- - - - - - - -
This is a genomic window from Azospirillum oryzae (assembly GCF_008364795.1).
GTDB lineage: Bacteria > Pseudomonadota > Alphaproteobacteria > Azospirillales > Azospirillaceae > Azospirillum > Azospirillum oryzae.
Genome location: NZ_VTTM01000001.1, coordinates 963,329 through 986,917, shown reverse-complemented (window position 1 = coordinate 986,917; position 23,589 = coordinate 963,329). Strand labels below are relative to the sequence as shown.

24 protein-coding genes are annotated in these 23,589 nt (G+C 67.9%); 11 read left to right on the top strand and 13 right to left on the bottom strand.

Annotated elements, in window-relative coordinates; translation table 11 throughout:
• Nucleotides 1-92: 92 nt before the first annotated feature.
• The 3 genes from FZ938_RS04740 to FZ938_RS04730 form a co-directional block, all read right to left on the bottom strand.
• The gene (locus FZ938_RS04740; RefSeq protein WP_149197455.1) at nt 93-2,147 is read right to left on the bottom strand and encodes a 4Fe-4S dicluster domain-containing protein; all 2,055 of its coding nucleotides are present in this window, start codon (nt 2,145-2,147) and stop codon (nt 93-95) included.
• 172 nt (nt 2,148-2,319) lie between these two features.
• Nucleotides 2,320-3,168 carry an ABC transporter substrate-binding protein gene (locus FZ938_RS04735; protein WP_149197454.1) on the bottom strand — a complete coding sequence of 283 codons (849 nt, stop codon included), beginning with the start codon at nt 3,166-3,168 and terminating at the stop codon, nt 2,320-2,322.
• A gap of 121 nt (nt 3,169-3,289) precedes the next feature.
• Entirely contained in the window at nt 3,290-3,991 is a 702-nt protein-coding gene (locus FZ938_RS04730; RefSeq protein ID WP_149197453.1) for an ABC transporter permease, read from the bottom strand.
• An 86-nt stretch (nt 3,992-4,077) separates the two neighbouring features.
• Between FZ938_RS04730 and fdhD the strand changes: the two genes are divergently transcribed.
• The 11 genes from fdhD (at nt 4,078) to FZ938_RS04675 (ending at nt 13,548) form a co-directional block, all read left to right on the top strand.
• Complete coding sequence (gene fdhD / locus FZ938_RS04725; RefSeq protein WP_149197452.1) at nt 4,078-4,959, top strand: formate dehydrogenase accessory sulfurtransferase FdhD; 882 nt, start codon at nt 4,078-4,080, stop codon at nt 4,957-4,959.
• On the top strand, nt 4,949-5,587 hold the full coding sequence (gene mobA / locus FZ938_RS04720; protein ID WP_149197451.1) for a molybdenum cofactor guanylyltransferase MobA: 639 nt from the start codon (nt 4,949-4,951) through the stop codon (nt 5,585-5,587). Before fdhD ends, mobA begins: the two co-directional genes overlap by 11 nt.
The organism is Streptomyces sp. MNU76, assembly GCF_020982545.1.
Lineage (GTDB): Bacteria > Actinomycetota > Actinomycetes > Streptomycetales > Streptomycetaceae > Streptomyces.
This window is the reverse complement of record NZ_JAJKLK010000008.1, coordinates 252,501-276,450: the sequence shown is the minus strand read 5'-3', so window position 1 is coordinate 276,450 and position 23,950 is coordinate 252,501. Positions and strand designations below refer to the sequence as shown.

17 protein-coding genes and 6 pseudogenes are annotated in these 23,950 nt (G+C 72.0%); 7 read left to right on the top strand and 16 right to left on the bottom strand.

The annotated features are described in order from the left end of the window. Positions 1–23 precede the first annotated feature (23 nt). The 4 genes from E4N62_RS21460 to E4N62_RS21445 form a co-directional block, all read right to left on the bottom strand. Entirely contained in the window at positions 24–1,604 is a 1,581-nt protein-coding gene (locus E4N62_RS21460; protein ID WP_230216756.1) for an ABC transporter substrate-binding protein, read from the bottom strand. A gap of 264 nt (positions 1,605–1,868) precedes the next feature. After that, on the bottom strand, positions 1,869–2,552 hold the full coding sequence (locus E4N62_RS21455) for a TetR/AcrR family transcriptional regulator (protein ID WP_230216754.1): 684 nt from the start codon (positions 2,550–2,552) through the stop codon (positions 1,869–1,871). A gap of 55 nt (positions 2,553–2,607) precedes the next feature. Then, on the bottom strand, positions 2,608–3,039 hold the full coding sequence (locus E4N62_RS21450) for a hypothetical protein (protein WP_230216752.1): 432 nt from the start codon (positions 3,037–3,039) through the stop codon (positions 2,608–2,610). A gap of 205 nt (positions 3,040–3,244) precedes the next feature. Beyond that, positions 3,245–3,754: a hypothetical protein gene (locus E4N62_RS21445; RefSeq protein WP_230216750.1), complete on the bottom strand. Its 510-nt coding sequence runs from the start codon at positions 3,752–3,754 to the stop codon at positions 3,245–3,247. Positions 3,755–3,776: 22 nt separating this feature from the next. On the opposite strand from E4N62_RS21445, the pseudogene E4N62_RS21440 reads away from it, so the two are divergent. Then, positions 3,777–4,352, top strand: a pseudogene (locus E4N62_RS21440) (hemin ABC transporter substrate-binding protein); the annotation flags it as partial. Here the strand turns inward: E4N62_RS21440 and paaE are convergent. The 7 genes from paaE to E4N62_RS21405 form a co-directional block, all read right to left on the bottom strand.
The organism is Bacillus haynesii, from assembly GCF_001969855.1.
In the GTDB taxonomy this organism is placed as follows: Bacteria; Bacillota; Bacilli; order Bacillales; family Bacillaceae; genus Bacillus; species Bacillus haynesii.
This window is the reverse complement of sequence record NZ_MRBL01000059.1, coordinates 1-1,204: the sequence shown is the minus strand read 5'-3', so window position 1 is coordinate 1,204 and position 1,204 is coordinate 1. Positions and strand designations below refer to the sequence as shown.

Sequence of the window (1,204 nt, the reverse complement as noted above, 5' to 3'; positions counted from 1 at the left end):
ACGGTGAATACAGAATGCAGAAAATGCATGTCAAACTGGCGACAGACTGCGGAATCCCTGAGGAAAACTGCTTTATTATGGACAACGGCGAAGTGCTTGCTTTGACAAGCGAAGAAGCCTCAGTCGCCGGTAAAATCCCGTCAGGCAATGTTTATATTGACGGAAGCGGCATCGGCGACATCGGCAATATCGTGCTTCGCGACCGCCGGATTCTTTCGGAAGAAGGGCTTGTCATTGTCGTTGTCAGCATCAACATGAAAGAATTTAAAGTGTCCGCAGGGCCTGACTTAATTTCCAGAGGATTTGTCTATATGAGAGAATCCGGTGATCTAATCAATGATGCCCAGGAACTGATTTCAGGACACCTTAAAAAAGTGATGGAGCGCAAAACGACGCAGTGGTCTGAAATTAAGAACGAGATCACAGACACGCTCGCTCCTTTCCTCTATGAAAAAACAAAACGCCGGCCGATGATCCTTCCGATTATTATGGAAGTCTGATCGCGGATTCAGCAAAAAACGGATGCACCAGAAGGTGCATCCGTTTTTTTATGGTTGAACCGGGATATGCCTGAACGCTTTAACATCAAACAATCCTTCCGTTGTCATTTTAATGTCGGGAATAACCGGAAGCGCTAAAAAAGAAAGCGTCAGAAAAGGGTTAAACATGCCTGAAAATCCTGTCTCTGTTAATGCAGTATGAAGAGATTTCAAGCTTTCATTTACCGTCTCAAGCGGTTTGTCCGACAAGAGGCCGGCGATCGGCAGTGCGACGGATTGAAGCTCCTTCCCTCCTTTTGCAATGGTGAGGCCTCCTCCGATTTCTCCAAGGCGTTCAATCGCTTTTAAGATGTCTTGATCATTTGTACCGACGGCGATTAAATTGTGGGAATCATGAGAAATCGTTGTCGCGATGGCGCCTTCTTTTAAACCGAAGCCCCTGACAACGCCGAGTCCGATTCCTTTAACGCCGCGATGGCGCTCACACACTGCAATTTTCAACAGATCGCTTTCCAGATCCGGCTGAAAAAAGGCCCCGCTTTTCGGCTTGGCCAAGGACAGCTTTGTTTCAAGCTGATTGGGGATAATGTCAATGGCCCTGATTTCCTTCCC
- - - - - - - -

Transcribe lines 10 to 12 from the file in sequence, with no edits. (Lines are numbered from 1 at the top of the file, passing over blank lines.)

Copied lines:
• Nucleotides 2,320-3,168 carry an ABC transporter substrate-binding protein gene (locus FZ938_RS04735; protein WP_149197454.1) on the bottom strand — a complete coding sequence of 283 codons (849 nt, stop codon included), beginning with the start codon at nt 3,166-3,168 and terminating at the stop codon, nt 2,320-2,322.
• A gap of 121 nt (nt 3,169-3,289) precedes the next feature.
• Entirely contained in the window at nt 3,290-3,991 is a 702-nt protein-coding gene (locus FZ938_RS04730; RefSeq protein ID WP_149197453.1) for an ABC transporter permease, read from the bottom strand.